Educators of adult learners are committed to improving their students' lives by improving their writing, reading, arithmetic, and language skills. Too frequently, however, their ability to learn is hampered by more basic demands: job, illness, family responsibilities, and activities of daily life. Learners often look to their teachers for assistance with these challenges, however, teachers may have limited opportunities to assist students in these areas as their role is primarily to provide education and support in the learning process. In order for students to learn effectively, it is important that their basic needs are met and this may require additional resources and support from various institutions and organizations such as prime essay service, so that it does not take time consuming valuable time that would otherwise be devoted to GED preparation, ESOL instruction, or skill development.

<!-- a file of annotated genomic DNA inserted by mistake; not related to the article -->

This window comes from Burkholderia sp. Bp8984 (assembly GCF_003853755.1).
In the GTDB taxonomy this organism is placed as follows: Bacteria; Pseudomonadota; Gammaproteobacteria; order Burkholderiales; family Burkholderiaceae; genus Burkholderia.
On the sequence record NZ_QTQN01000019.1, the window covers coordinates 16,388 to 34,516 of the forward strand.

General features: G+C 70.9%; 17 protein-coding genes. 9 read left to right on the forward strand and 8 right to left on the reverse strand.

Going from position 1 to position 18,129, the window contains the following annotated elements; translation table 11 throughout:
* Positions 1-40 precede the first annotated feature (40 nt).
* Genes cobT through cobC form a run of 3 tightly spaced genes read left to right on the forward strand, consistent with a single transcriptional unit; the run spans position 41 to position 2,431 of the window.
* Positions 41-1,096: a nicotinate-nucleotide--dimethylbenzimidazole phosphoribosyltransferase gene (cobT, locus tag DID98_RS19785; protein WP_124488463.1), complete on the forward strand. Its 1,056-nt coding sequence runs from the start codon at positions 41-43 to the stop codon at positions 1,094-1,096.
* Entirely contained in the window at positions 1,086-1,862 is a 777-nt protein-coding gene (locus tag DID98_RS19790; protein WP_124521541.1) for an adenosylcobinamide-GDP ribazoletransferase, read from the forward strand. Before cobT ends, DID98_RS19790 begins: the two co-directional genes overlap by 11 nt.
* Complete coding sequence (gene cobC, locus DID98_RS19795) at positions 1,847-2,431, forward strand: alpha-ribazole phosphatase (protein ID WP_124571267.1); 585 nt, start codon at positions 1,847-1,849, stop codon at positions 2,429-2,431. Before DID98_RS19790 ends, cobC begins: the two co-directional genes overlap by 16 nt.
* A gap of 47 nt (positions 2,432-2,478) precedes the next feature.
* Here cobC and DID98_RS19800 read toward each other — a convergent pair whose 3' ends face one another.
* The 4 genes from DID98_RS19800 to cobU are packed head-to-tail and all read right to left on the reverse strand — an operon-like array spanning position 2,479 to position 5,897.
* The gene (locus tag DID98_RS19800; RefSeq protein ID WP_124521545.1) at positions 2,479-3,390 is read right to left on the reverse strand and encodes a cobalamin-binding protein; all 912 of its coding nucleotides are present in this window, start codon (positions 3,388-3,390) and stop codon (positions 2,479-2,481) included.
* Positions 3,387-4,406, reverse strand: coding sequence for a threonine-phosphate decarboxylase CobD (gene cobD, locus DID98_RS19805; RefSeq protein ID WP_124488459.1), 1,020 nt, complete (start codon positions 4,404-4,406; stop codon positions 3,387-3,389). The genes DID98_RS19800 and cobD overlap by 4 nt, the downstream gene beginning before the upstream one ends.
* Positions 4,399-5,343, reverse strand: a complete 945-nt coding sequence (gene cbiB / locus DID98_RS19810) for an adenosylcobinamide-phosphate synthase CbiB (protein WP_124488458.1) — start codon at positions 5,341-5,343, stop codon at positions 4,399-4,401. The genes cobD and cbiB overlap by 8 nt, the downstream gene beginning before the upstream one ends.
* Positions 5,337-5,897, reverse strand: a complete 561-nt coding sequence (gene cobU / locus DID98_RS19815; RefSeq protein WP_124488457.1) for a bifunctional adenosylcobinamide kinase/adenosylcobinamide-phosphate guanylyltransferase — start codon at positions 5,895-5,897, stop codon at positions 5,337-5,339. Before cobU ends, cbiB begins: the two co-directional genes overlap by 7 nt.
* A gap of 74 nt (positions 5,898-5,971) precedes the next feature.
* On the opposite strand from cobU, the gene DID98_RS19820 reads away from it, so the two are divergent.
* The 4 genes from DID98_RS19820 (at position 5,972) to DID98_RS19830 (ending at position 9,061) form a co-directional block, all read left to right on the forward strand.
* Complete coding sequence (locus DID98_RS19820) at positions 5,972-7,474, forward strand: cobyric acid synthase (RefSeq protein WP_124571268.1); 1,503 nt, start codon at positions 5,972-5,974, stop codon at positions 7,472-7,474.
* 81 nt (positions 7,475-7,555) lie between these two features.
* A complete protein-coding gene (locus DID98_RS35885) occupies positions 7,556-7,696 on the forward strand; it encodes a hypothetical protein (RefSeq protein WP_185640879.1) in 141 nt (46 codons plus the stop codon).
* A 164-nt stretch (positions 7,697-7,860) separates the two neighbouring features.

However, basic demands cannot go unheeded. Research shows that adult literacy students' health status is more fragile and in more need of attention than that of the general population. Low levels of basic skills are strongly associated with low-paying employment and lack of related benefits, such as health insurance coverage. Limited funds combined with lack of health insurance result in a negative impact upon health status. Furthermore, most adult literacy students have not completed high school, thereby foregoing health education courses.
The adult literacy program is an ideal place to introduce health promotion and disease prevention strategies. Health promotion activities can be incorporated into lessons that teach and reinforce reading, writing, arithmetic, and language skills. By doing so, educators simultaneously address the interdependent needs of good health and improved literacy. This will very likely have a positive impact on families and communities. By learning how to care for themselves and their families, learners can prevent disease, promote health, reduce absenteeism, and enhance the ability to learn.